Jointly authored by Anjali Ramachandran (Made By Many, London), Chandrashekhar L (BBH India), & Ben Malbon (BBH Labs).
Brands in India are still struggling with advertising on the internet, even as mobile services steadily explore new territory.
Both mobile and the internet comprise what is popularly known as ‘digital’, yet unlike in Western markets such as the UK or the US, the former is much more powerful and prevalent than the latter. The reason for this is primarily the drop in the cost of mobile usage over recent years, versus the increasing cost of broadband usage. As this blogger says:
“What the Indian telcos should do is adopt a model that was instrumental in driving mobile usage in India. Drop the price points so that even the average person (living on Rs. 100 per day), would find Internet usage compelling, useful, and not frustrating. If they were to adopt a mass usage policy and not price their broadband products based on margins, I believe that in 5 years, India could have at least 100 million broadband users (via DSL, cable modem, Mobile 3G, wiMax, etc.).”
The mobile industry in India is witnessing rapid changes, with voice and messaging charges dropping drastically. Tata Docomo started the concept of “pay per second” not too long ago, which was replicated within a fortnight by all other major players like Vodafone, Reliance and Airtel. Less than a week ago, Reliance (the largest CDMA player) introduced the option of choosing between 1 paise per sms (a measly 0.02 cents) or 1 rupee for unlimited SMS per day (2 cents per day).
The interesting paradox is that while basic call and text charges have dropped to unbelievably low prices, GPRS costs have yet to come down. Therefore, the trend suggests that the evolved value-added services (VAS) will definitely grow at a much lower pace, as those costs aren’t coming down as steeply: accessing services on the phone still costs a lot in India, even though phone tariffs are amongst the lowest in the world.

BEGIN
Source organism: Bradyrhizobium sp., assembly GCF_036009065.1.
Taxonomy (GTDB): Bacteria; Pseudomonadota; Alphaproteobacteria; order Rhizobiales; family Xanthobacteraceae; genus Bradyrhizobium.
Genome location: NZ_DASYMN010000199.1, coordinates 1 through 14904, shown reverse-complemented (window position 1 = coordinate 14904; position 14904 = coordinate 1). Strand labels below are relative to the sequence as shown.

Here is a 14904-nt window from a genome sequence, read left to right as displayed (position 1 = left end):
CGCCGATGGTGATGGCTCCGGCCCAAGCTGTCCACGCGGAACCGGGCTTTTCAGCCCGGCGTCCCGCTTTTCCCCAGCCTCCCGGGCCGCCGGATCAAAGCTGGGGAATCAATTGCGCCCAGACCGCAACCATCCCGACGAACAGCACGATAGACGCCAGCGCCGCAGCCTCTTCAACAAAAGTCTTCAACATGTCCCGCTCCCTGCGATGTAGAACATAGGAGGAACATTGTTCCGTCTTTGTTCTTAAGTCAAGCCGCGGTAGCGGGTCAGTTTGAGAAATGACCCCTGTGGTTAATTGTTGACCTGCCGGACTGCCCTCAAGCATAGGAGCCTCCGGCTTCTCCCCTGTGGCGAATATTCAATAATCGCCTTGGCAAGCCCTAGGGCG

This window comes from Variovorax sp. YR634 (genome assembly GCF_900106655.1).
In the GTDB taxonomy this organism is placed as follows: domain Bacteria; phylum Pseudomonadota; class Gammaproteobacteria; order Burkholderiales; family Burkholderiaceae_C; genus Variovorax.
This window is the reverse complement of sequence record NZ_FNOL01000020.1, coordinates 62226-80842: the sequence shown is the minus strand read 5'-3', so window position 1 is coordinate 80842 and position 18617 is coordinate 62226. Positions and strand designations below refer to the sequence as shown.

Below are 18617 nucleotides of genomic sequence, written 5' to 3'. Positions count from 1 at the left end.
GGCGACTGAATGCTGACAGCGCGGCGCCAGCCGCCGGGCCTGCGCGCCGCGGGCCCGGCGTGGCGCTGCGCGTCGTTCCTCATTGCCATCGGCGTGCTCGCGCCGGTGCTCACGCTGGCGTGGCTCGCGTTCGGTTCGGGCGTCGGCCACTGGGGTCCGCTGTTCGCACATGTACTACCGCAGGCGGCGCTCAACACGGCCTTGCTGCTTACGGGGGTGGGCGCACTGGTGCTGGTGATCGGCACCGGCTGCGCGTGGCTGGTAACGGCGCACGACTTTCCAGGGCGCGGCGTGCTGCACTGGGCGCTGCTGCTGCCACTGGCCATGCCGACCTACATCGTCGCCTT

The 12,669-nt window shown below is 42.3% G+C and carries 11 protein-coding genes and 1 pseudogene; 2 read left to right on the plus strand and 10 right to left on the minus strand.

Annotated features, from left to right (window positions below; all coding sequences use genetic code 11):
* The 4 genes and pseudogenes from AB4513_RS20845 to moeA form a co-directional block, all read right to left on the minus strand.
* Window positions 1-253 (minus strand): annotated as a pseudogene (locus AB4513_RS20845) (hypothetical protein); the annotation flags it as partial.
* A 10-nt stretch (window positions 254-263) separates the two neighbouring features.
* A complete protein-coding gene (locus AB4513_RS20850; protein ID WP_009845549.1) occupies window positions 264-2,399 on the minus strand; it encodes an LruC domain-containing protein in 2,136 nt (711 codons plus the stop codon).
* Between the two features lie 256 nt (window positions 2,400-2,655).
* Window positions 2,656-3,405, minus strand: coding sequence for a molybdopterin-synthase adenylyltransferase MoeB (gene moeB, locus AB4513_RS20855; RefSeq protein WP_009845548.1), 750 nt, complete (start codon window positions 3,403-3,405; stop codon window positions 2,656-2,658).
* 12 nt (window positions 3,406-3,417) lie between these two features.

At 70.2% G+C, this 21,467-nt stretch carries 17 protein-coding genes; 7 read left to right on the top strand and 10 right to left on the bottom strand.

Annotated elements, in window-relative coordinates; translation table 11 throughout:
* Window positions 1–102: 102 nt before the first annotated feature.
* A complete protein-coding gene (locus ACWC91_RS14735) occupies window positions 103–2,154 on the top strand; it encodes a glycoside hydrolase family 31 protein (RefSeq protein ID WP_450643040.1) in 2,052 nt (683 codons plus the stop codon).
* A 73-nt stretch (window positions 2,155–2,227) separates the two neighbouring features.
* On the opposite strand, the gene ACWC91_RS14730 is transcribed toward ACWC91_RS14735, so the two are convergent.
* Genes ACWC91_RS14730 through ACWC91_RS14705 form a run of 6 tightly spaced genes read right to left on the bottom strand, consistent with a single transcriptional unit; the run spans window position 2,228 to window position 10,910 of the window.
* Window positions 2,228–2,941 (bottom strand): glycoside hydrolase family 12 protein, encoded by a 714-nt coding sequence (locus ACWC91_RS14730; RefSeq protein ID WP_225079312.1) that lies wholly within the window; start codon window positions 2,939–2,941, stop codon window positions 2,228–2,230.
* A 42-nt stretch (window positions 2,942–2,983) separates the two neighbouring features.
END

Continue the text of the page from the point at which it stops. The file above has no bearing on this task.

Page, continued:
As more and more people in the country jump on the mobile phone bandwagon, from small villages to large metros, innovation is growing apace. Consider, for example, the new business deal between DirecPay, a bank-neutral payment aggregator service from Times of Money (part of the Times Group, India’s largest media conglomerate) and PayMate, a wireless transactions company. The deal will provide an extended mobile payment facility to merchants who sign up, and with the current rate of penetration of the mobile device in the country at 35% (the number of GSM users alone is at 335.5 million currently), it is likely to bring even more consumers into the considered set of e-commerce users, as Avijit Nanda, the President of Times of Money says.
Mobile phones in India are also extremely powerful social and commercial tools. Nokia handsets are the instruments of choice of the majority of the population in the country (the company owns about 65% of the market share).